#Review: Angel Town by Fiona Cane @FionaCaneWrites @RandomTTours #blogtour #newrelease #thriller #cult #1980s #AngelTown

By | June 10, 2022

It’s an absolute pleasure today to be joining the blog tour for Angel Town, the sixth novel from Fiona Cane, and to share my review. Independently published on 16th June, this book is now available for pre-order. My thanks to Anne Cater of Random Things Tours (and to the author) for the invitation and support, and for arranging my advance reading e-copy.

I’ve been rather looking forward to this one. I first came across Fiona back in August 2015, just after the publication of The Other Side of the Mountain: I ran an interview (you’ll find it here if you’d like to read it again), and then went on to read the book a few months later. And it was one of those special books that surpassed my every expectation – set in Haiti, the writing was incredibly strong, and the story one of the most gripping and emotionally engaging I’d come across in a long time (you can read my full review again here). There was a long wait for her next one, but A Song Unsung was everything I hoped it would be – a dual timeline with a UK setting this time, a coming-of-age story with a mystery at its heart, about an impressionable teenage girl who falls under the spell of a beautiful woman with a mysterious past. Entirely different from her earlier book, and I really loved it – and so did every member of my real-life book group when I insisted they read it (you’ll find my review here).

Her latest book again looks like something entirely different – and perhaps very different from my usual choice of reading. But I really couldn’t wait…

What if you were born into a doomsday cult and knew nothing of the outside world? What if everything you’d been told was a lie?


The clock is ticking …


Wayward teenager, Lola, is stunned when, out of the blue, she is summoned by her leader. Oblivious to the resentment her promotion has whipped up and determined to shine, she enters Michael’s inner sanctum.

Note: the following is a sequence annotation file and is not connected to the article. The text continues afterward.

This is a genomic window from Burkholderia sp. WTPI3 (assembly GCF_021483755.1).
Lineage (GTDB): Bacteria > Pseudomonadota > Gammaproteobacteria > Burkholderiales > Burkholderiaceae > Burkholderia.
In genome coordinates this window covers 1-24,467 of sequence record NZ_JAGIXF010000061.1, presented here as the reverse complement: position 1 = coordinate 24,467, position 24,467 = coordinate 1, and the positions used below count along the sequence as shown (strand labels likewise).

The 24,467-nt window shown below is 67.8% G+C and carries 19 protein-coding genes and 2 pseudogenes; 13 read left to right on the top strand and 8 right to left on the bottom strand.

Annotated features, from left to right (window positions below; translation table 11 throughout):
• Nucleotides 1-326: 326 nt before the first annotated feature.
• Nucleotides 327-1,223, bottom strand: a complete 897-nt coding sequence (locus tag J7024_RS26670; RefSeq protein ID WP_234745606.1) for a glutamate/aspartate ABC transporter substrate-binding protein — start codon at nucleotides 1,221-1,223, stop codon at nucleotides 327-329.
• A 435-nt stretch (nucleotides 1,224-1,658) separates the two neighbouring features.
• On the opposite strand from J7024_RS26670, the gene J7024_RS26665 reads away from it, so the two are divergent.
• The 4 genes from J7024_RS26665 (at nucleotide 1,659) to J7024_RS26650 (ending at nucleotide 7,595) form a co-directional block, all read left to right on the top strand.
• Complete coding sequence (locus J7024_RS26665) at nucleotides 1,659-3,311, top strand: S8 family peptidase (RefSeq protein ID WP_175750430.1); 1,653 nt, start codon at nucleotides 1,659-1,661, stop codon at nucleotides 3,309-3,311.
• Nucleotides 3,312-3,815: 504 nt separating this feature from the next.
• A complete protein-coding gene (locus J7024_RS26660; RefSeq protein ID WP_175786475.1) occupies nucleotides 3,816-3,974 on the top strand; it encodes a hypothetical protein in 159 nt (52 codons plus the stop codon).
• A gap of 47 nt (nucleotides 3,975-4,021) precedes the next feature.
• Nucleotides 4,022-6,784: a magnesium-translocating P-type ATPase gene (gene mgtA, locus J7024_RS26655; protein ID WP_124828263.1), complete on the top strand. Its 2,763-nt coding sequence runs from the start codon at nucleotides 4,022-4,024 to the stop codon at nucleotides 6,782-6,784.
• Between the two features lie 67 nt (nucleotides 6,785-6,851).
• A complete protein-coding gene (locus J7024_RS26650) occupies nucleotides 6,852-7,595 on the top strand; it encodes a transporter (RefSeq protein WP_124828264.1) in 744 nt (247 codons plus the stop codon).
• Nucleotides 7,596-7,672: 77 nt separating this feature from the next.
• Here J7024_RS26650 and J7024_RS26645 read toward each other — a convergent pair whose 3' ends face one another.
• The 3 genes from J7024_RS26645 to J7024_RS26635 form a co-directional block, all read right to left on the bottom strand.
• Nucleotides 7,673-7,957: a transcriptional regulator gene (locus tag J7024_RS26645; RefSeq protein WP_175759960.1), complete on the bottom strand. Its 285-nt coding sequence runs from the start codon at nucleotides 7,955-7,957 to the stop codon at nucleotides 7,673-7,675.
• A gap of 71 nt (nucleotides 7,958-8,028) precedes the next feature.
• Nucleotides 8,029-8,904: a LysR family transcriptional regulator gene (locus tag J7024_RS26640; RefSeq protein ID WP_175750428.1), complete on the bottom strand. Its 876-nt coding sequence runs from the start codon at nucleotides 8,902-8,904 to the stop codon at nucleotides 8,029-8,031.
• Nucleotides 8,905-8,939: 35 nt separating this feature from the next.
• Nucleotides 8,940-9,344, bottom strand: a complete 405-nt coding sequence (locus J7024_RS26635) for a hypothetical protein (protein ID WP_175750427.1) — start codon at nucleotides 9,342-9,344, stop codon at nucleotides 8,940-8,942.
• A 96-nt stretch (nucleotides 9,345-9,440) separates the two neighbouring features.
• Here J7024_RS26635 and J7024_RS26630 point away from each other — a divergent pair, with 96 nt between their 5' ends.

Single mother and activist, Donna’s search for her son takes her from Brighton to Edenville, a once-peaceful commune in the Colorado desert. Trouble is brewing. The guards on the gate are armed. No one can leave; no visitors allowed.


But who is Michael? And what exactly is his agenda? As the line between what’s true and what is not grows increasingly blurred, time is fast running out…

This book will – she says with some confidence – win the author a whole new audience for her writing. The whole subject of cults is something many find fascinating – but although I’m old enough to remember Jonestown (and would you believe that even Waco was now nearly 30 years ago?), and did find the whole context intriguing, the attraction for me was more about seeing the author trying something entirely different. I have endless admiration for anyone who refuses to follow a successful formula, reinventing themselves and their writing with each new book – and although the subject matter wasn’t quite what I might have usually chosen to read, I really wanted to see how well she handled it. And my confidence was certainly repaid – while I didn’t always find the reading an entirely comfortable experience (and I will explain why), I was blown away by its sheer originality, the confident handling of its challenging content, the way its characters drew me into the story, and the way the tension built towards the inevitable explosion as the book’s end approached.

At first though, I’ll admit I struggled a little – I got a little lost amidst the different echelons in the Edenville enclave and the Divine Protector’s Ascension House, and the speech patterns of the key players felt a little uncomfortable. I even started making notes – I felt I needed to get a handle on the Dominions and Guardians, Tributes and Powers, and what their roles were, and worried when I wasn’t able to keep track. But as I followed young Lois’ story, “called” (and torn from her family) to be at Divine Protector Michael’s side at the approach of the apocalypse, I decided it might be better to just let the unfolding story carry me along, focus on the key characters, and allow the world the author created to take shape around them – and that approach worked so well that I quickly found myself entirely immersed in the story. Actually, not just immersed – breathlessly living with her through every twist and turn, feeling the way the fanaticism coupled with the manipulation of the population was heading towards an indefinable and terrifying climax.